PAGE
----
When Money Trumps Need In College Admissions
By NPR Staff

April 24, 2014

Some of the factors keeping low-income students from getting into college aren't always obvious to the public, higher education insiders tell Morning Edition's David Greene.

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Big-Time Home Sales Stoke Hope For Northeast Housing Market
By Kaomi Goetz

April 23, 2014

Realtors are seeing reasons for optimism in the housing market. As Kaomi Goetz of WSHU reports, one historic home sale suggests the high end of the market is booming again — in Connecticut, at least.


Urban Libraries Become De Facto Homeless Shelters
By Scott Shafer

April 23, 2014

San Francisco's library system has hired a full-time social worker to help find housing and other services for the homeless men and women who've set up camp among the stacks.

Income Inequality Is A Major Barrier To Attending College
April 23, 2014

Morning Edition co-host David Greene talks to Suzanne Mettler of Cornell University, author of the new book, Degrees of Inequality: How the Politics of Higher Education Sabotaged the American Dream.


One Approach To Head Start: To Help Kids, Help Their Parents
By Eric Westervelt

April 23, 2014

One Tulsa, Okla., nonprofit believes that improving poor kids' prospects also requires preparing their parents for well-paying jobs. The program's director says managing both is a tough nut to crack.

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Subminimum Wages For The Disabled: Godsend Or Exploitation?
By Cheryl Corley

April 23, 2014

Activists say a federal law that allows employers to pay people with disabilities pennies per hour is out of date and should be changed. But some say the law is a lifeline for the disabled.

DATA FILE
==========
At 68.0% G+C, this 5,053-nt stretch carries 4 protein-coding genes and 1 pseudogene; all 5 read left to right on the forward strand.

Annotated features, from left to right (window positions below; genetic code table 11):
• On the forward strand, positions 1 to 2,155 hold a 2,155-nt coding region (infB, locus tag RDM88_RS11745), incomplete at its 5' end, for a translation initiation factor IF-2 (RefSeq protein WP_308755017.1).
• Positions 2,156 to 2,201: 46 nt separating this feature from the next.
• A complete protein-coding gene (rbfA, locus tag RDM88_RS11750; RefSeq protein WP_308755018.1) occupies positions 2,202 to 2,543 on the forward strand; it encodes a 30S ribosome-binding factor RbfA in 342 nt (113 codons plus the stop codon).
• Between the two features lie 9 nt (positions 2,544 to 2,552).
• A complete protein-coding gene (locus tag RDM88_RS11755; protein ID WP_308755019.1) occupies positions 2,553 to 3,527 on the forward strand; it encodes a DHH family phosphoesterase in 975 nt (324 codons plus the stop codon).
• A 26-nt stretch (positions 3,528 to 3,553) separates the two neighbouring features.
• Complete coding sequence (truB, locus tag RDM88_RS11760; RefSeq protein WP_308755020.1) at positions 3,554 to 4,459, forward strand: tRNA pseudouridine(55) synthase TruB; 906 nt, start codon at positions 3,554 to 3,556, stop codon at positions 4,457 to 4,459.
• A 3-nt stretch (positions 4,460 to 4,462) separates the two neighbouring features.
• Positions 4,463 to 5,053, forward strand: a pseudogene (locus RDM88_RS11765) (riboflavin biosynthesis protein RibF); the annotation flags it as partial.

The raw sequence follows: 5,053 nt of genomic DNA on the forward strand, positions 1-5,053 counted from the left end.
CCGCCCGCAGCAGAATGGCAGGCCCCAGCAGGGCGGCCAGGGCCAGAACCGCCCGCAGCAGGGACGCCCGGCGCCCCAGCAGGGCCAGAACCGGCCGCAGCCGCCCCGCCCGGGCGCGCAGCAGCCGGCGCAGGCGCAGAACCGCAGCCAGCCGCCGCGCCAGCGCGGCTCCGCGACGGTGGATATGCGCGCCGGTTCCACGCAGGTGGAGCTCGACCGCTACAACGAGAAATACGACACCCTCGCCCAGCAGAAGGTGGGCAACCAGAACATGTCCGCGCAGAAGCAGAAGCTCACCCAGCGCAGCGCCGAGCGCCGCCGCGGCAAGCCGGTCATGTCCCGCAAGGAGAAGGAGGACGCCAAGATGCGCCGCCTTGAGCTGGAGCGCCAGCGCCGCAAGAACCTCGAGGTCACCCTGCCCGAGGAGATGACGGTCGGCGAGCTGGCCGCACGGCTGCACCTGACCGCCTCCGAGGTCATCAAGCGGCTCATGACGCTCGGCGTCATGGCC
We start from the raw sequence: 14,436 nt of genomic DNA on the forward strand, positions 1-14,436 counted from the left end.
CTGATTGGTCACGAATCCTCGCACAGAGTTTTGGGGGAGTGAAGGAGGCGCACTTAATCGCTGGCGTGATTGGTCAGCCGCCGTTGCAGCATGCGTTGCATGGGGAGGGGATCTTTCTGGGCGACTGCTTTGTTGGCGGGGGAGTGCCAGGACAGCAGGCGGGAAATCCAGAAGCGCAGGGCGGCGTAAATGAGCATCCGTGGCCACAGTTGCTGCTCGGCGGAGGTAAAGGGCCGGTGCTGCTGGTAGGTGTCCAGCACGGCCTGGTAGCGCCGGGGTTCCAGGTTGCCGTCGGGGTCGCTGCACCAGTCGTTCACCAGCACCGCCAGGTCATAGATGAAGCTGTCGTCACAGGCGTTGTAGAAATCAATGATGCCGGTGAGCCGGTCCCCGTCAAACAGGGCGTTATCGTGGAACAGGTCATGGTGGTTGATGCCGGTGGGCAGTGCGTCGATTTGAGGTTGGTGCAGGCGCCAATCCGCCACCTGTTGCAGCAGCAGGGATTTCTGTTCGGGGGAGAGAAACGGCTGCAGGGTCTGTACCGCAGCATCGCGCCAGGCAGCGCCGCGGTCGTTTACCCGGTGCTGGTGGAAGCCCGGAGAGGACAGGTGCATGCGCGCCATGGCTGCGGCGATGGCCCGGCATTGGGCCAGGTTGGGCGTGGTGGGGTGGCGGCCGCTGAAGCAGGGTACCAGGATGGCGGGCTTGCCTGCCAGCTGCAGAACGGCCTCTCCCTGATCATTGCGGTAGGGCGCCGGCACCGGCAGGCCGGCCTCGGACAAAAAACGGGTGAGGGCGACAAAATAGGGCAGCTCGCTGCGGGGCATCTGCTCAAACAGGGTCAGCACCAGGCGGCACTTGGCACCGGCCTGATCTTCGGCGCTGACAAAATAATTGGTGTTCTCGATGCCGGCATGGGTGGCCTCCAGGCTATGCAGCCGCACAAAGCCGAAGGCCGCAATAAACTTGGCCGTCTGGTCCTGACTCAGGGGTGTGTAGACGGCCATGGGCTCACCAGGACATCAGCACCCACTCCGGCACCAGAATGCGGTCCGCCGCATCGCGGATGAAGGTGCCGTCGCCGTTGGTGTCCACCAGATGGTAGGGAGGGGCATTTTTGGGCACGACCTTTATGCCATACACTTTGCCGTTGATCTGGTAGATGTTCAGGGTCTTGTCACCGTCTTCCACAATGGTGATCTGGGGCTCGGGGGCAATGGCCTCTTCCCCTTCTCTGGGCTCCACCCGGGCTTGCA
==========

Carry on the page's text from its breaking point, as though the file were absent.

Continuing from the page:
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8-Day Asia Trip Critical To Obama's Regional Strategy
By Jackie Northam

April 22, 2014

A key part of that strategy is the Trans Pacific Partnership — a free trade agreement among 12 Asian-Pacific nations. The trade pact would influence geopolitics and the reshape global trade.

Fields And Farm Jobs Dry Up With California's Worsening Drought
By Kirk Siegler

April 22, 2014

For the first time in six years, many California farmers have been told they'll get little or no federal irrigation water. And as farms run dry, workers are deciding to pack up and move away.

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No Longer Marching Out To Work, More Mothers Stay Home
April 21, 2014

A growing number of American mothers are staying home to raise their children, according to a new report from the Pew Research Center. Listeners share their own stories about making that choice.

A 'Tennessee Promise' To Educate The State's College Students
April 21, 2014

Richard Rhoda of the Tennessee Higher Education Commission discusses a new program that will cover up to two years of community college tuition for all graduates of the state's high schools.


President Obama Will Skip China, But Asia Trip Sends A Message